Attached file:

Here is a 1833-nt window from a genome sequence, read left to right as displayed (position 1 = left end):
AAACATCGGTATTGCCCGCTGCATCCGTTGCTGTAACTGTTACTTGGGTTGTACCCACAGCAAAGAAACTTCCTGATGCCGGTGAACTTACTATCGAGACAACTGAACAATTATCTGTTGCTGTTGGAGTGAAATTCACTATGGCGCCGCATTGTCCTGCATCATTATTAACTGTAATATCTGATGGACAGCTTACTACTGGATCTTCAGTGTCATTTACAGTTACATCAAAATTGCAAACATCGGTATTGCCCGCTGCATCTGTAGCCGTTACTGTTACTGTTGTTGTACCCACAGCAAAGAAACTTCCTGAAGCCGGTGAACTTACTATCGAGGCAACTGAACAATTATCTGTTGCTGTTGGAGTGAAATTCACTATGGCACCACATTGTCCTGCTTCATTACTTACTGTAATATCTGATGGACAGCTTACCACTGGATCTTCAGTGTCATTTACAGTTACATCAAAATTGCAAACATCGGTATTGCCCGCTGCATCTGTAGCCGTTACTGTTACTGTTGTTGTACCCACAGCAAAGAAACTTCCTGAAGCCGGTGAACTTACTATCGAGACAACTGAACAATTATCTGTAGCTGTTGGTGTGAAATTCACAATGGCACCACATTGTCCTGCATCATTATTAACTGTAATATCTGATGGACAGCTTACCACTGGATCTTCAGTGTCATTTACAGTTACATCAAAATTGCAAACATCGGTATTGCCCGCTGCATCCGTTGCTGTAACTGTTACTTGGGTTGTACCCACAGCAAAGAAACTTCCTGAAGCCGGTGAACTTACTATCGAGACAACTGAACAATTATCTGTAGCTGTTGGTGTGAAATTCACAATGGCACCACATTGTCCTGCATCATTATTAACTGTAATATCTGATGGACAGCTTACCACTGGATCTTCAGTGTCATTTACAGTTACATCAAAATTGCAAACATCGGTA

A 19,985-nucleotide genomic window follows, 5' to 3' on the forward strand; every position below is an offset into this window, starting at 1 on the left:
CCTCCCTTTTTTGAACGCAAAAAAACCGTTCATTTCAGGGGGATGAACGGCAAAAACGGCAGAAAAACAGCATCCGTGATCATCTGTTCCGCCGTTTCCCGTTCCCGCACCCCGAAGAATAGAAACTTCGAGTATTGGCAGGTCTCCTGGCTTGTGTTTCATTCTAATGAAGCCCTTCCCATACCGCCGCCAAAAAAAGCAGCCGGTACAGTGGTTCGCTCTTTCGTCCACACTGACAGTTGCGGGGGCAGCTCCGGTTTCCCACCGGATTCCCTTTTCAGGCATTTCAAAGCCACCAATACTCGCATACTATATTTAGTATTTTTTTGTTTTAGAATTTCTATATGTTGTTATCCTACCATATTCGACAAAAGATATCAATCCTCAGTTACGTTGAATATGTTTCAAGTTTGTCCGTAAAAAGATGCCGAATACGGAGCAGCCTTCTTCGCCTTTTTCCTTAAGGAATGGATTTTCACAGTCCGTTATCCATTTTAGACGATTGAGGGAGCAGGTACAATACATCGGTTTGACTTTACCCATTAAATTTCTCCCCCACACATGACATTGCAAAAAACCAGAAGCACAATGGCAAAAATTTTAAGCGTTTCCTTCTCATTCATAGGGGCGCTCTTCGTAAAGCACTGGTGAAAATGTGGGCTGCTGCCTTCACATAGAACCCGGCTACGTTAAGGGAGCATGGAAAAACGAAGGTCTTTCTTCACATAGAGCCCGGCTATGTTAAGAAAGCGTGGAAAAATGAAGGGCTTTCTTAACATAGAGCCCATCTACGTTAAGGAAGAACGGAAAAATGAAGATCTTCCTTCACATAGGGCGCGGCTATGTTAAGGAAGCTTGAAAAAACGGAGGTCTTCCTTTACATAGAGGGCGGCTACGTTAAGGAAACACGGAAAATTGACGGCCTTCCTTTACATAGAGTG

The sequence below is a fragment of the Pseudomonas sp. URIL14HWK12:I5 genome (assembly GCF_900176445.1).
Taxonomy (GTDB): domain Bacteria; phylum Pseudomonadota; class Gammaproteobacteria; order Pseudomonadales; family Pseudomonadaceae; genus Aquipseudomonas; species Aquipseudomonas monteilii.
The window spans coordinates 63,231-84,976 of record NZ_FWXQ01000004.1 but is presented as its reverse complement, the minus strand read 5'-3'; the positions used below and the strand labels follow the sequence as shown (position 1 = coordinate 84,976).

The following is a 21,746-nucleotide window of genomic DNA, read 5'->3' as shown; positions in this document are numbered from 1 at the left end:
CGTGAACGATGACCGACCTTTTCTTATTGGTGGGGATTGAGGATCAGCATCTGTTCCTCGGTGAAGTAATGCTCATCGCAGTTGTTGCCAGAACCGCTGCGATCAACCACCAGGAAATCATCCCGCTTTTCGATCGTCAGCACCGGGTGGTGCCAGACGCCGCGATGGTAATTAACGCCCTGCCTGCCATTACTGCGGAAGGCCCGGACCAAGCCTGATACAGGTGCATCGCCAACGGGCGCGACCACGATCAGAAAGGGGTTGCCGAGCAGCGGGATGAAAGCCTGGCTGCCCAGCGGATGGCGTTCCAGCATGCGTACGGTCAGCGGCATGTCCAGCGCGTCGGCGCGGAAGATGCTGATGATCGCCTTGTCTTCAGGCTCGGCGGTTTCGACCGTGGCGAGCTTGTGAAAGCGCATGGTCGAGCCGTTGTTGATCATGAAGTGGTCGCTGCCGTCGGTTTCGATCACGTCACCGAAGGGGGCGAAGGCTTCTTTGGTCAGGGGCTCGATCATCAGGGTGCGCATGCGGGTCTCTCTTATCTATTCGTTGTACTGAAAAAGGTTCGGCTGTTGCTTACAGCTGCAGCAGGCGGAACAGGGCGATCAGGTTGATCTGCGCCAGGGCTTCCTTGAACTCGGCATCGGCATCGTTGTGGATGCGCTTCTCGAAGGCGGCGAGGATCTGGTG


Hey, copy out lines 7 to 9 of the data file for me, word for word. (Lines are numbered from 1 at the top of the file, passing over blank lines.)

The window spans coordinates 63,231-84,976 of record NZ_FWXQ01000004.1 but is presented as its reverse complement, the minus strand read 5'-3'; the positions used below and the strand labels follow the sequence as shown (position 1 = coordinate 84,976).

The following is a 21,746-nucleotide window of genomic DNA, read 5'->3' as shown; positions in this document are numbered from 1 at the left end:
CGTGAACGATGACCGACCTTTTCTTATTGGTGGGGATTGAGGATCAGCATCTGTTCCTCGGTGAAGTAATGCTCATCGCAGTTGTTGCCAGAACCGCTGCGATCAACCACCAGGAAATCATCCCGCTTTTCGATCGTCAGCACCGGGTGGTGCCAGACGCCGCGATGGTAATTAACGCCCTGCCTGCCATTACTGCGGAAGGCCCGGACCAAGCCTGATACAGGTGCATCGCCAACGGGCGCGACCACGATCAGAAAGGGGTTGCCGAGCAGCGGGATGAAAGCCTGGCTGCCCAGCGGATGGCGTTCCAGCATGCGTACGGTCAGCGGCATGTCCAGCGCGTCGGCGCGGAAGATGCTGATGATCGCCTTGTCTTCAGGCTCGGCGGTTTCGACCGTGGCGAGCTTGTGAAAGCGCATGGTCGAGCCGTTGTTGATCATGAAGTGGTCGCTGCCGTCGGTTTCGATCACGTCACCGAAGGGGGCGAAGGCTTCTTTGGTCAGGGGCTCGATCATCAGGGTGCGCATGCGGGTCTCTCTTATCTATTCGTTGTACTGAAAAAGGTTCGGCTGTTGCTTACAGCTGCAGCAGGCGGAACAGGGCGATCAGGTTGATCTGCGCCAGGGCTTCCTTGAACTCGGCATCGGCATCGTTGTGGATGCGCTTCTCGAAGGCGGCGAGGATCTGGTG